Government data released on Thursday shows almost 20,000 women and children were victims of human trafficking in India in 2016, a rise of nearly 25 percent from the previous year.
The Ministry of Women and Child Development told Parliament that 19,223 women and children were trafficked last year against 15,448 in 2015, with the highest number of victims recorded in the eastern state of West Bengal.
Police officials attribute the rise in human trafficking cases to heightened public awareness of trafficking-related crimes and increased police training. They say the actual figure could be much higher as many victims were still not reporting their cases to the police, largely because they did not know the law or feared traffickers and retaliation.
South Asia, with India at its centre, is one of the fastest-growing regions for human trafficking in the world.
Thousands of people—largely poor, rural women and children—are lured to India’s towns and cities each year by human traffickers with promises of good jobs, but instead are sold into modern day slavery.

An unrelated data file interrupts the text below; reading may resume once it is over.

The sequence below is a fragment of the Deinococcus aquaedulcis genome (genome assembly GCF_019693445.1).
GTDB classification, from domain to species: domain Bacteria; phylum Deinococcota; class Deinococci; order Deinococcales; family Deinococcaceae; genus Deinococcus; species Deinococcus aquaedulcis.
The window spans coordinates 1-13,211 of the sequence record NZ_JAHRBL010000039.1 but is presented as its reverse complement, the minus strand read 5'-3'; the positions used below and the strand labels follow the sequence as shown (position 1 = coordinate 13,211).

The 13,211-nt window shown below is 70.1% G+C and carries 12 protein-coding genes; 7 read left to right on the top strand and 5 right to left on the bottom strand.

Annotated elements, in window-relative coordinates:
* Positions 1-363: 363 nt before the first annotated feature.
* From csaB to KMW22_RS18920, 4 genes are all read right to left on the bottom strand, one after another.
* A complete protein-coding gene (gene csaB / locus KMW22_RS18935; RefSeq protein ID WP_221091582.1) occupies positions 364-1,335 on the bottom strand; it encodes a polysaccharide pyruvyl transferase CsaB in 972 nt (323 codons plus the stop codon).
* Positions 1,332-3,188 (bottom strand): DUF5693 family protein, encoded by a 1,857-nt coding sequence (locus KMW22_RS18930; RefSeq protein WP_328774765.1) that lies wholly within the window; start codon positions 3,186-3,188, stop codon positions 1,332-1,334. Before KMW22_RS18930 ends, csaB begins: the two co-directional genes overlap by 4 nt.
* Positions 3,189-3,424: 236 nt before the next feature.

Some end up as domestic workers, or are forced to work in small industries such as textile workshops or farms, or are even shoved into brothels to be sexually exploited.
Many are unpaid or are held in debt bondage. Some go missing, and are unable to be traced by their families.
According to the data, 9,104 children were trafficked last year – a 27 percent increase from the previous year. The number of women trafficked rose by 22 percent to 10,119 in 2016.
India’s West Bengal state—which shares a porous border with poorer neighbors Bangladesh and Nepal, and is a known human trafficking hub as a result—registered more than one-third of the total number of victims in 2016.
The desert state of Rajasthan recorded the second highest number of trafficked children in 2016, while the western state of Maharashtra, where India’s business capital Mumbai is located, showed the second highest number of trafficked women.